Beth Blanchard

This email from Cision made me think, “WTF?” As I never voluntarily signed-up for this media database and certainly didn’t give anyone permission to quote me without my knowledge. Below the email there was some of my information along with questions they wanted me to answer.

Adam Yamada-Hanf
Co-Founder, Car News Cafe
Topics/Coverage: Automotive; Cars; Editor in Chief
How do you prefer to receive press materials?
What kind of information do you prefer to receive?
What will catch your attention?
Does your blog host paid placements or sponsored content?
Do you have any advice for PR professionals?
How about any pet peeves?
Do you use social media like Twitter or Facebook to gather leads and story ideas? Can you be pitched via these channels?
Preferred Contact Days(please check which option you prefer): M __ T__ W__ Th__ F__
Preferred Contact Time (please specify AM and PM):
Preferred Contact Method (please check which option you prefer): E-mail__ Fax__ Mail__ Phone__ Website form__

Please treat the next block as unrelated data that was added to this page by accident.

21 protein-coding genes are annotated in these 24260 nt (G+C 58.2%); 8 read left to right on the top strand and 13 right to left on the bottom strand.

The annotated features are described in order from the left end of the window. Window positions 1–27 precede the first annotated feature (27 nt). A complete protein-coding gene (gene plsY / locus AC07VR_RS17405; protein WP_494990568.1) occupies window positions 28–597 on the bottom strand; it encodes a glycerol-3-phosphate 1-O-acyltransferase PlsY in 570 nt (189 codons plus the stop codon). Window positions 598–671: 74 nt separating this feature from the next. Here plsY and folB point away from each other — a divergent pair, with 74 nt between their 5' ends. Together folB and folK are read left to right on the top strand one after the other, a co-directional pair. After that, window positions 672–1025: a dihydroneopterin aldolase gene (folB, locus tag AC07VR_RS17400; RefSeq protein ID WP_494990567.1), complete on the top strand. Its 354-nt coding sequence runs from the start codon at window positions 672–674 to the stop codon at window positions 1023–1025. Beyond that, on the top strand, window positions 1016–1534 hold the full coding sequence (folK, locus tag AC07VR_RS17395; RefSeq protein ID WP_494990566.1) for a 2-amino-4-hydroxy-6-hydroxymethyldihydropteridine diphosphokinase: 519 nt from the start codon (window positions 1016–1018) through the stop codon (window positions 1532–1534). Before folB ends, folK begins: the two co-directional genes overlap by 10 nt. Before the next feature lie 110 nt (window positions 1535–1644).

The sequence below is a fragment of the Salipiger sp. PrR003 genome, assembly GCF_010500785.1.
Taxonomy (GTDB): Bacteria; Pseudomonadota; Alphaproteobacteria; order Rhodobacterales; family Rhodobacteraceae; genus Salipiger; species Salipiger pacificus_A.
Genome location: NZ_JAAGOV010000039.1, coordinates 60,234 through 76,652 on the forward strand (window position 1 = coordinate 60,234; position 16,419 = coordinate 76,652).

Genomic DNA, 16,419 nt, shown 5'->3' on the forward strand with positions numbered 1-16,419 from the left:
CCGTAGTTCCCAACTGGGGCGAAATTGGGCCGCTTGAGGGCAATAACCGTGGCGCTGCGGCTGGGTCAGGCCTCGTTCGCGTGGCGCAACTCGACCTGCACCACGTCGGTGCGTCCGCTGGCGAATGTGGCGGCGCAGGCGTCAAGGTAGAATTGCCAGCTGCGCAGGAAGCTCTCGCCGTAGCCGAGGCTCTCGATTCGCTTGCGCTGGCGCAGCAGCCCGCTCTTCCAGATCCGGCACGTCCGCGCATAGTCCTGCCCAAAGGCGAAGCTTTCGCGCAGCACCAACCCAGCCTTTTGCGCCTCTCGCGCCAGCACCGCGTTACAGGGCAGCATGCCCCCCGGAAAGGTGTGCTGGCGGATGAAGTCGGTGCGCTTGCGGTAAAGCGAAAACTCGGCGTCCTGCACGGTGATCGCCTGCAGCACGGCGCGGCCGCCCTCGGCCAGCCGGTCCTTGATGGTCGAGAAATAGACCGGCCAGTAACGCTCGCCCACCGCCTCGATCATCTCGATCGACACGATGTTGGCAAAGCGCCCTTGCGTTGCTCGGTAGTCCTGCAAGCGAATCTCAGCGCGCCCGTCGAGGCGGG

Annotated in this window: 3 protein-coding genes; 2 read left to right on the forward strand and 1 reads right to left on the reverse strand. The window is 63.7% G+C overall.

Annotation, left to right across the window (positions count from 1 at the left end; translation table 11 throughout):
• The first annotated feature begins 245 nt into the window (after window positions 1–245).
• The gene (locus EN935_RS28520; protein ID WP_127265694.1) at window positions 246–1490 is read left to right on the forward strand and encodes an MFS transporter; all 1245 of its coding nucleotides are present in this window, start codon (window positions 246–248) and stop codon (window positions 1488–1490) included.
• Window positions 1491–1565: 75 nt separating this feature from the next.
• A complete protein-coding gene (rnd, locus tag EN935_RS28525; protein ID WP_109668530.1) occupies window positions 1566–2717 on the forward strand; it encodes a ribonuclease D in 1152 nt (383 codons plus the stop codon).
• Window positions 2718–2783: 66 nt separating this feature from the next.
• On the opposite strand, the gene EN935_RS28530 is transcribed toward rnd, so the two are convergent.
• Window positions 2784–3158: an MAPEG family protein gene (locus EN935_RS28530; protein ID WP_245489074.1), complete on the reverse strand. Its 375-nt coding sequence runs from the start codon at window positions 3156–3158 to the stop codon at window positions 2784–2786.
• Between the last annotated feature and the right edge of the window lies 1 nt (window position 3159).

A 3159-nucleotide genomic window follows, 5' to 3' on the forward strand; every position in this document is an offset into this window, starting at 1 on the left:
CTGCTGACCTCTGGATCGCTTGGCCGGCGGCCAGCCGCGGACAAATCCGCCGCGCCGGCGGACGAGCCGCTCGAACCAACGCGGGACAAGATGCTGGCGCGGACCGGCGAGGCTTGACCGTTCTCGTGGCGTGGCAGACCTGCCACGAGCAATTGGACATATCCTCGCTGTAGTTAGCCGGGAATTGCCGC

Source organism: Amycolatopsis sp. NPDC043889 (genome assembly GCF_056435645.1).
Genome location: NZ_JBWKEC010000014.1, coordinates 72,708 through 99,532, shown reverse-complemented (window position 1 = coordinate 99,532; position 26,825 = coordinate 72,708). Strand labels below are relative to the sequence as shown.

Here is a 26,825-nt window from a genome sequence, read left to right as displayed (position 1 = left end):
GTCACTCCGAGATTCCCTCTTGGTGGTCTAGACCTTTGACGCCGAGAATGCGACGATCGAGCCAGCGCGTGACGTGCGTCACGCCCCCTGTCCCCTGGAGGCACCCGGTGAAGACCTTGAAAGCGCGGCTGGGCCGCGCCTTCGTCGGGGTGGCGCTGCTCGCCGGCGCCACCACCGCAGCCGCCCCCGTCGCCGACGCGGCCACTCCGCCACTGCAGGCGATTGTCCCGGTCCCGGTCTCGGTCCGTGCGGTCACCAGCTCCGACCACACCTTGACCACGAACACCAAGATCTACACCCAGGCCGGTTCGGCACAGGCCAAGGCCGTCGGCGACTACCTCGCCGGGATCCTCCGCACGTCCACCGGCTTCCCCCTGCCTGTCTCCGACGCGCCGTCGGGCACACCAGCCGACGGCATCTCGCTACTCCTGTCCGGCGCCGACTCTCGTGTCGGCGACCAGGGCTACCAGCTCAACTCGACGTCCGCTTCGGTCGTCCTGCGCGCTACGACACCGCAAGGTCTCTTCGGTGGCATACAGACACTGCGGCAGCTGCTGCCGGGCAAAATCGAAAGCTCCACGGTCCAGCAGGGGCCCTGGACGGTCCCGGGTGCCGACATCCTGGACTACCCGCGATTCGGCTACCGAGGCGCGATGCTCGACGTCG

Why would I answer all these questions from a company I haven’t heard or was referred to personally by someone?  Since the email came from a generic email address – us.mediaprofiles AT – and not from a personal email address from Beth Blanchard, I know it was automatically generated.  It’s common for marketing and press relation companies to send out bulk emails.  I was going to reply to this email but before I wasted time doing that I started doing web searches on Cision.  This so called marketing company is notorious for sending bulk emails to journalists, writers, and bloggers.  Well not exactly.

Apparently how Cision Spam works is they sell your information to other PR companies that spam the hell out of the media, like myself.  So the Cision spamming apparently is almost impossible to stop.  Other companies like Vocus, MyMediaInfo, and Meltwater are also notorious offenders as well but Cision seems to be the only people stupid enough to actually email journalists about it.  These are exactly the type of people (assholes) that attend Affiliate Summit.